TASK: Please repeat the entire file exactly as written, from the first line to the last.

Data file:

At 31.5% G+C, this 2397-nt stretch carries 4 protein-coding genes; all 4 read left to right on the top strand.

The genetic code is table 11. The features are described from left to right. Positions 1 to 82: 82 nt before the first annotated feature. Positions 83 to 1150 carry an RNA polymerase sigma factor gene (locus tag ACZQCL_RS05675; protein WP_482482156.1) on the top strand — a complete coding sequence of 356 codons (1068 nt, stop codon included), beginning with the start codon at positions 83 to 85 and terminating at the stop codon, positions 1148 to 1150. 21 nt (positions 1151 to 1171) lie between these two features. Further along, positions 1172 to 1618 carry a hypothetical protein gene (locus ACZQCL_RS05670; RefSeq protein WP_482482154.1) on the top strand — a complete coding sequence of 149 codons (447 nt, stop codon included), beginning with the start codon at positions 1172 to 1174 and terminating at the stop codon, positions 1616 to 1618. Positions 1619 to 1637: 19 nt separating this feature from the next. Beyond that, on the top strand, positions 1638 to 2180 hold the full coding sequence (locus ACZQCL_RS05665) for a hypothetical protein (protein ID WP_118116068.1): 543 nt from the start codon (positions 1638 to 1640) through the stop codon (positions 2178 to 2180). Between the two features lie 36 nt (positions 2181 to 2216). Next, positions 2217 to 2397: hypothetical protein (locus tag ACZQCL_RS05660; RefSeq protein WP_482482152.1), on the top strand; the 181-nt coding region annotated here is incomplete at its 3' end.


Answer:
At 31.5% G+C, this 2397-nt stretch carries 4 protein-coding genes; all 4 read left to right on the top strand.

The genetic code is table 11. The features are described from left to right. Positions 1 to 82: 82 nt before the first annotated feature. Positions 83 to 1150 carry an RNA polymerase sigma factor gene (locus tag ACZQCL_RS05675; protein WP_482482156.1) on the top strand — a complete coding sequence of 356 codons (1068 nt, stop codon included), beginning with the start codon at positions 83 to 85 and terminating at the stop codon, positions 1148 to 1150. 21 nt (positions 1151 to 1171) lie between these two features. Further along, positions 1172 to 1618 carry a hypothetical protein gene (locus ACZQCL_RS05670; RefSeq protein WP_482482154.1) on the top strand — a complete coding sequence of 149 codons (447 nt, stop codon included), beginning with the start codon at positions 1172 to 1174 and terminating at the stop codon, positions 1616 to 1618. Positions 1619 to 1637: 19 nt separating this feature from the next. Beyond that, on the top strand, positions 1638 to 2180 hold the full coding sequence (locus ACZQCL_RS05665) for a hypothetical protein (protein ID WP_118116068.1): 543 nt from the start codon (positions 1638 to 1640) through the stop codon (positions 2178 to 2180). Between the two features lie 36 nt (positions 2181 to 2216). Next, positions 2217 to 2397: hypothetical protein (locus tag ACZQCL_RS05660; RefSeq protein WP_482482152.1), on the top strand; the 181-nt coding region annotated here is incomplete at its 3' end.